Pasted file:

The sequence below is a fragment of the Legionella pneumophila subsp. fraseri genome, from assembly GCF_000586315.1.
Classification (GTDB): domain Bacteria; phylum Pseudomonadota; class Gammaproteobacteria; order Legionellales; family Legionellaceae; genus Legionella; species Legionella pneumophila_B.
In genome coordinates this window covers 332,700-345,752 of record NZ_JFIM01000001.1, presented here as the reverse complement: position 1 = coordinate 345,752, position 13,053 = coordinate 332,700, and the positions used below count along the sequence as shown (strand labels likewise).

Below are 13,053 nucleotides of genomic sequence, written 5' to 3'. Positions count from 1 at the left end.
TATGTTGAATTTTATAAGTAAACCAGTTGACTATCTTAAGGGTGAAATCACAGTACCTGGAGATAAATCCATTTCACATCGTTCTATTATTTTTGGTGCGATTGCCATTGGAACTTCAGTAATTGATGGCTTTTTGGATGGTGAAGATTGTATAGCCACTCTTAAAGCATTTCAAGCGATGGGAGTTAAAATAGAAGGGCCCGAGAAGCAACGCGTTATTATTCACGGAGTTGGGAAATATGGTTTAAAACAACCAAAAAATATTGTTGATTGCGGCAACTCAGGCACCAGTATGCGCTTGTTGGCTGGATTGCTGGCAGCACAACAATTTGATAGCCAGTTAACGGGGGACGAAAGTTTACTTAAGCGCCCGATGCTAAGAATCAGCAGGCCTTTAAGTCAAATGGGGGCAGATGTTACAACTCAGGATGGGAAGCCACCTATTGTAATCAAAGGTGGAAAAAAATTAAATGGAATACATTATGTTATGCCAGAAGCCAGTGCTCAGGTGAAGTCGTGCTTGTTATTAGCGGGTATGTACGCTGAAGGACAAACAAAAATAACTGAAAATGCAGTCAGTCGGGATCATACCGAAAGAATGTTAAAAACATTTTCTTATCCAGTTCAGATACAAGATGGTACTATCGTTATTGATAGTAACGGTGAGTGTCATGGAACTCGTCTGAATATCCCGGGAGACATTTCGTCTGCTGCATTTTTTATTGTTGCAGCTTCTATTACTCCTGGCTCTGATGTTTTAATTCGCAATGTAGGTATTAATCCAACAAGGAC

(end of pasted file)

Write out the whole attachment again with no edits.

The sequence below is a fragment of the Legionella pneumophila subsp. fraseri genome, from assembly GCF_000586315.1.
Classification (GTDB): domain Bacteria; phylum Pseudomonadota; class Gammaproteobacteria; order Legionellales; family Legionellaceae; genus Legionella; species Legionella pneumophila_B.
In genome coordinates this window covers 332,700-345,752 of record NZ_JFIM01000001.1, presented here as the reverse complement: position 1 = coordinate 345,752, position 13,053 = coordinate 332,700, and the positions used below count along the sequence as shown (strand labels likewise).

Below are 13,053 nucleotides of genomic sequence, written 5' to 3'. Positions count from 1 at the left end.
TATGTTGAATTTTATAAGTAAACCAGTTGACTATCTTAAGGGTGAAATCACAGTACCTGGAGATAAATCCATTTCACATCGTTCTATTATTTTTGGTGCGATTGCCATTGGAACTTCAGTAATTGATGGCTTTTTGGATGGTGAAGATTGTATAGCCACTCTTAAAGCATTTCAAGCGATGGGAGTTAAAATAGAAGGGCCCGAGAAGCAACGCGTTATTATTCACGGAGTTGGGAAATATGGTTTAAAACAACCAAAAAATATTGTTGATTGCGGCAACTCAGGCACCAGTATGCGCTTGTTGGCTGGATTGCTGGCAGCACAACAATTTGATAGCCAGTTAACGGGGGACGAAAGTTTACTTAAGCGCCCGATGCTAAGAATCAGCAGGCCTTTAAGTCAAATGGGGGCAGATGTTACAACTCAGGATGGGAAGCCACCTATTGTAATCAAAGGTGGAAAAAAATTAAATGGAATACATTATGTTATGCCAGAAGCCAGTGCTCAGGTGAAGTCGTGCTTGTTATTAGCGGGTATGTACGCTGAAGGACAAACAAAAATAACTGAAAATGCAGTCAGTCGGGATCATACCGAAAGAATGTTAAAAACATTTTCTTATCCAGTTCAGATACAAGATGGTACTATCGTTATTGATAGTAACGGTGAGTGTCATGGAACTCGTCTGAATATCCCGGGAGACATTTCGTCTGCTGCATTTTTTATTGTTGCAGCTTCTATTACTCCTGGCTCTGATGTTTTAATTCGCAATGTAGGTATTAATCCAACAAGGAC